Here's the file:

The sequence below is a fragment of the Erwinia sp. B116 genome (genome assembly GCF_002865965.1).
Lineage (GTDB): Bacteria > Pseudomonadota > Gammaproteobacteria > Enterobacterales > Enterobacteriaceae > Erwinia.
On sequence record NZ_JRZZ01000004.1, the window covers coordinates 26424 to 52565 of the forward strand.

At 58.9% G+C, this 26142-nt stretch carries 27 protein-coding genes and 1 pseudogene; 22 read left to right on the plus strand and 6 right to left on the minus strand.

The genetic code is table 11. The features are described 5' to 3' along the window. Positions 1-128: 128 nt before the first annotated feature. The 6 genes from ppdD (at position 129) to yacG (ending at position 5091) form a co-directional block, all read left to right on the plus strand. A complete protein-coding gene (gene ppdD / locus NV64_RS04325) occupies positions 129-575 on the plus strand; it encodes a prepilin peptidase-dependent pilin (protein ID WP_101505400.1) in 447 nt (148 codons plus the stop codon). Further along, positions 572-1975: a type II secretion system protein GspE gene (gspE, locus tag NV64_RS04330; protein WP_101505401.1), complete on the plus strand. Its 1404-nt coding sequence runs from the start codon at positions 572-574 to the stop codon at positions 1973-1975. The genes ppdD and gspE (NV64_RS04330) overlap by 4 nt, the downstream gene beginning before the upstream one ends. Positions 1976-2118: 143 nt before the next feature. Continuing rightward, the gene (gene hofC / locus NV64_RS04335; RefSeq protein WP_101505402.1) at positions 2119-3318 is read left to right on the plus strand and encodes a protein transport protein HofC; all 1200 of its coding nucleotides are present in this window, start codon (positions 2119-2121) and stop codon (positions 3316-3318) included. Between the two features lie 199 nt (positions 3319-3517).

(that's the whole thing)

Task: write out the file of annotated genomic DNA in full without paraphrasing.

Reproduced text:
The sequence below is a fragment of the Erwinia sp. B116 genome (genome assembly GCF_002865965.1).
Lineage (GTDB): Bacteria > Pseudomonadota > Gammaproteobacteria > Enterobacterales > Enterobacteriaceae > Erwinia.
On sequence record NZ_JRZZ01000004.1, the window covers coordinates 26424 to 52565 of the forward strand.

At 58.9% G+C, this 26142-nt stretch carries 27 protein-coding genes and 1 pseudogene; 22 read left to right on the plus strand and 6 right to left on the minus strand.

The genetic code is table 11. The features are described 5' to 3' along the window. Positions 1-128: 128 nt before the first annotated feature. The 6 genes from ppdD (at position 129) to yacG (ending at position 5091) form a co-directional block, all read left to right on the plus strand. A complete protein-coding gene (gene ppdD / locus NV64_RS04325) occupies positions 129-575 on the plus strand; it encodes a prepilin peptidase-dependent pilin (protein ID WP_101505400.1) in 447 nt (148 codons plus the stop codon). Further along, positions 572-1975: a type II secretion system protein GspE gene (gspE, locus tag NV64_RS04330; protein WP_101505401.1), complete on the plus strand. Its 1404-nt coding sequence runs from the start codon at positions 572-574 to the stop codon at positions 1973-1975. The genes ppdD and gspE (NV64_RS04330) overlap by 4 nt, the downstream gene beginning before the upstream one ends. Positions 1976-2118: 143 nt before the next feature. Continuing rightward, the gene (gene hofC / locus NV64_RS04335; RefSeq protein WP_101505402.1) at positions 2119-3318 is read left to right on the plus strand and encodes a protein transport protein HofC; all 1200 of its coding nucleotides are present in this window, start codon (positions 2119-2121) and stop codon (positions 3316-3318) included. Between the two features lie 199 nt (positions 3319-3517).